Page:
ing or devaluing them, because
it's unfortunately something
that is still a rarity in main-
stream pop culture. But this
excitement can lead to a lack of
criticism.
This happened with "Brides-
maids," which people have been
quick to compare with "Girls,"
mainly due to the Judd Apatow
producer credit they share. Ad
campaigns and critics alike made
it seem like if all women didn't
immediately go see "Brides-
maids," there would never be
another movie for and about
women ever again. In many ways,
it's true that the movie represents
an achievement, but it's hardly
the be-all, end-all, Hollywood-
hearts-feminism savior. And I
feel similarly about "Girls." We
can applaud it for its commend-
able successes, but we should also
critique it for the ways in which it
doesn't quite satisfy.
If "Girls" is supposed to be
the voice of a generation - or a
defense and critique of a genera-
tion, as Nussbaum calls it - it's
certainly painting a very narrow
picture of whatthat generation is:
white, liberal, educated. Its title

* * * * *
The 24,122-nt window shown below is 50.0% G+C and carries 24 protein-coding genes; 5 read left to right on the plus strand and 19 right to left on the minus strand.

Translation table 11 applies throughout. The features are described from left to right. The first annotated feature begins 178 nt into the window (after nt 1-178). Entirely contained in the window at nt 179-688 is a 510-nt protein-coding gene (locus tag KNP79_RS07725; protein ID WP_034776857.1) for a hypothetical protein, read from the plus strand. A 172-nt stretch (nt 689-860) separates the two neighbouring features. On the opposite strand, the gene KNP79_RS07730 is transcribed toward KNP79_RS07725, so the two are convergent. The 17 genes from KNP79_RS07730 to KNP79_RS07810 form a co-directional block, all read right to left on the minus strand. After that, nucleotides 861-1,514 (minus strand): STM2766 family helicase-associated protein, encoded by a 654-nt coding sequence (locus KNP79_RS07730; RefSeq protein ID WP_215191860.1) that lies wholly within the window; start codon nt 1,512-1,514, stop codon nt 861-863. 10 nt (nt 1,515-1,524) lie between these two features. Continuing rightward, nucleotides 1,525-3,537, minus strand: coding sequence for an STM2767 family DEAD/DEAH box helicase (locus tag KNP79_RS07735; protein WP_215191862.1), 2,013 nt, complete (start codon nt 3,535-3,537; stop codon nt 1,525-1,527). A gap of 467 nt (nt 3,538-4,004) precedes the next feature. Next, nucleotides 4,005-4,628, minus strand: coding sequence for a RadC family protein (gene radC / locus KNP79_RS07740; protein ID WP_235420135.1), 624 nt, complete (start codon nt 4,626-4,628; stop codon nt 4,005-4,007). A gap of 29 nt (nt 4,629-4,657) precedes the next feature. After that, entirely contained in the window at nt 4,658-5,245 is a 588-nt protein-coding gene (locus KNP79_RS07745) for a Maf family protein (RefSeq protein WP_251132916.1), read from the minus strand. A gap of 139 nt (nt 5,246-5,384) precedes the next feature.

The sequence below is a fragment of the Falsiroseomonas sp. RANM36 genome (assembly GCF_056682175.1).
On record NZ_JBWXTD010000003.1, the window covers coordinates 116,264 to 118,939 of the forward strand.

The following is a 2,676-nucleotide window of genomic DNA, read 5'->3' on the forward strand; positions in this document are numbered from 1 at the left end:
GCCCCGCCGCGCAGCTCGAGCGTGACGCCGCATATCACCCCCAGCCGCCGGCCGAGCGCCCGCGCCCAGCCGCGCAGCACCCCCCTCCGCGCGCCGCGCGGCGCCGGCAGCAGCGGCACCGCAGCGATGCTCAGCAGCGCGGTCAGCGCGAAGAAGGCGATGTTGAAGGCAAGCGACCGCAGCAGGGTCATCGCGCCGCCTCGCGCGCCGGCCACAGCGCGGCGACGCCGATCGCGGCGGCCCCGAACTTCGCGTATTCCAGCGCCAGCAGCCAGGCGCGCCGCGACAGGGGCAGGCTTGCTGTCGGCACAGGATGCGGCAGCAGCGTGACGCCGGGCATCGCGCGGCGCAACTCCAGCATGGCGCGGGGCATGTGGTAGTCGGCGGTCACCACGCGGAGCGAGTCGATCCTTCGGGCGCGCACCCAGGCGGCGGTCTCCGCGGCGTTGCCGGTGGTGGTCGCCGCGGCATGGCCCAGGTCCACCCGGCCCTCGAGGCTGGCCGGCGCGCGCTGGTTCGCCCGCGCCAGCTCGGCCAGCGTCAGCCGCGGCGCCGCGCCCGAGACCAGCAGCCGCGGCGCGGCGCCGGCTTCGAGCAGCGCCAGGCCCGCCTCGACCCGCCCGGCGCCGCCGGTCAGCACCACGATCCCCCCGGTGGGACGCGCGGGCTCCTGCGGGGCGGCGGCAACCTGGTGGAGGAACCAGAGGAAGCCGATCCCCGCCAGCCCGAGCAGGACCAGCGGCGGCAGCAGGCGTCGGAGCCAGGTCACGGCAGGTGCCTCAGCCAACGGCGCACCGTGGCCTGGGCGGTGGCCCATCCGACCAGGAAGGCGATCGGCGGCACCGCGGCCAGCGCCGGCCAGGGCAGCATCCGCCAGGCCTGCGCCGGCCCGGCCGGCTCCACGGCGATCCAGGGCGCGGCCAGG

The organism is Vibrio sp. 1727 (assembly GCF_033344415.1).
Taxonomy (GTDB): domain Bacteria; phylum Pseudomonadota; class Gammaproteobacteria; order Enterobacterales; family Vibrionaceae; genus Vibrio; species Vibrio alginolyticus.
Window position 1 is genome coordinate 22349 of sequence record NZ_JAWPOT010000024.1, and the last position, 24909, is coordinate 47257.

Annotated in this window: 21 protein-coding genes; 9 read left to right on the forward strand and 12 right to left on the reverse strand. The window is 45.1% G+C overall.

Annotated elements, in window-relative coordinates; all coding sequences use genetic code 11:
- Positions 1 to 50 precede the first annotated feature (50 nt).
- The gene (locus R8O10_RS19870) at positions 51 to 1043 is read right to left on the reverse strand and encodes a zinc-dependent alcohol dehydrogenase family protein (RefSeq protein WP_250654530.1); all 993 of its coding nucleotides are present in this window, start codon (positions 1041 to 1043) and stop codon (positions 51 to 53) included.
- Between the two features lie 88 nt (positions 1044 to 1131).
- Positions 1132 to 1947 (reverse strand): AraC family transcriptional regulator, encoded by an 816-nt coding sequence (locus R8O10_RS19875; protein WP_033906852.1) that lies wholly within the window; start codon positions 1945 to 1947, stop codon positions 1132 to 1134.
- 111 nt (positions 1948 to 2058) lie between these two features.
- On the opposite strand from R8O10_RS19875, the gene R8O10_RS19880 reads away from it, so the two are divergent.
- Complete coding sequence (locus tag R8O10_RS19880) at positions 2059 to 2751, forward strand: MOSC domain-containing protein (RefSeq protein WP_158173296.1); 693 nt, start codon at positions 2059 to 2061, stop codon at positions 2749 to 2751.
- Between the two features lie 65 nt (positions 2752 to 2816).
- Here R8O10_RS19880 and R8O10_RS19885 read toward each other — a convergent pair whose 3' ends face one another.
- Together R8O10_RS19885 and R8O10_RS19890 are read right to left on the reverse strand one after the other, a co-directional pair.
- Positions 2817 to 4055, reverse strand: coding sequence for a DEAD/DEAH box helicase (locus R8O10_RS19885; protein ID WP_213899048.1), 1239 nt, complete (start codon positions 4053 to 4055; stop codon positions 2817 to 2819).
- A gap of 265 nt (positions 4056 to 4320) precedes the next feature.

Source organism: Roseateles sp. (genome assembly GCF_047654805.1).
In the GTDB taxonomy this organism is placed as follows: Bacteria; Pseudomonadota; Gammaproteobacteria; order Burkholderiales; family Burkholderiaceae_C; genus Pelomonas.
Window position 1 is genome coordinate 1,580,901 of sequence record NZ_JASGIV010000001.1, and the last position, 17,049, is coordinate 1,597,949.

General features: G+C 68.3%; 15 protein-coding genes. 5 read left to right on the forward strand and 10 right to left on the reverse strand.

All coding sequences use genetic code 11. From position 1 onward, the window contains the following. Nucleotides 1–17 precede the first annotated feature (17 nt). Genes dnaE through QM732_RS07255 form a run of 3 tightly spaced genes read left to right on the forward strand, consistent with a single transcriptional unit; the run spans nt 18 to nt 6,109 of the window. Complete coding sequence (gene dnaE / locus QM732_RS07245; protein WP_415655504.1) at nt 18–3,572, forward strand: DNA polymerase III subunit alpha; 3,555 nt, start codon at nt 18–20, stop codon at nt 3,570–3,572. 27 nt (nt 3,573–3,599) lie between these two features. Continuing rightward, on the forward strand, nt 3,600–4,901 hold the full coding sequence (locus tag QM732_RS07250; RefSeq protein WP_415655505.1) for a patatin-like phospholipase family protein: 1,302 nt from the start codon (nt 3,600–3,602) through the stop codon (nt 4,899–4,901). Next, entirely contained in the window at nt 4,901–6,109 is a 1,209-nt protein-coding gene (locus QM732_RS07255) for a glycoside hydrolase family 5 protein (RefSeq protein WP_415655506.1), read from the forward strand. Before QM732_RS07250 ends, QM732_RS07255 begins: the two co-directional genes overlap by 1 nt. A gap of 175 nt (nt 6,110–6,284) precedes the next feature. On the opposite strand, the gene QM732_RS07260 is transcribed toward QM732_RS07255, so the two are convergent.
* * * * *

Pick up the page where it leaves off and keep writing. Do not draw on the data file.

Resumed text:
alone evokes a sense of represen-
tation, but that representation
is incomplete. In a time when
"Two and a Half Men" creator
Lee Aronsohn derides female-
centric television by saying
"we're approaching peak vagina
on television, the point of labia
saturation," I can't emphasize

enough just how important it is
that "Girls" and other female-
POV shows take a stand against
the Man. But in excluding a more
diverse range of women, the girls
of "Girls" can't possibly speak to
us all, and I hope it doesn't pre-
tend to.
Upadhyaya is moving to the
Big Apple. To help her pack,
e-mail kaylau@umich.edu.

Mock-horror offers
new take on typical
genre scares
By ARIELLE ACKERMAN
Daily Arts Writer
Nowadays, there's a certain
stigma of unoriginality attached
to horror films. Every film fol-
lows the same
formulaic sto- gg *
ryline: At least
five teenagers The Cabin in
or college stu-
dents travel
somewhere for At Quality16
a nice week- and Rave
end getaway
that soon takes Lionsgate
a turn for the
worse. Filled to the brim with
nudity and excessive gore, these
films, fittingly dubbed "torture
porn," are made almost exclu-
sively for shock value. Horror
films stopped trying to scare
viewers both physically and psy-
chologically - that is, until "The
Cabin in the Woods."
Just as the formula goes, five
collegestudents set out for a vaca-
tion to, you guessed it, a cabin in
the woods. They're expecting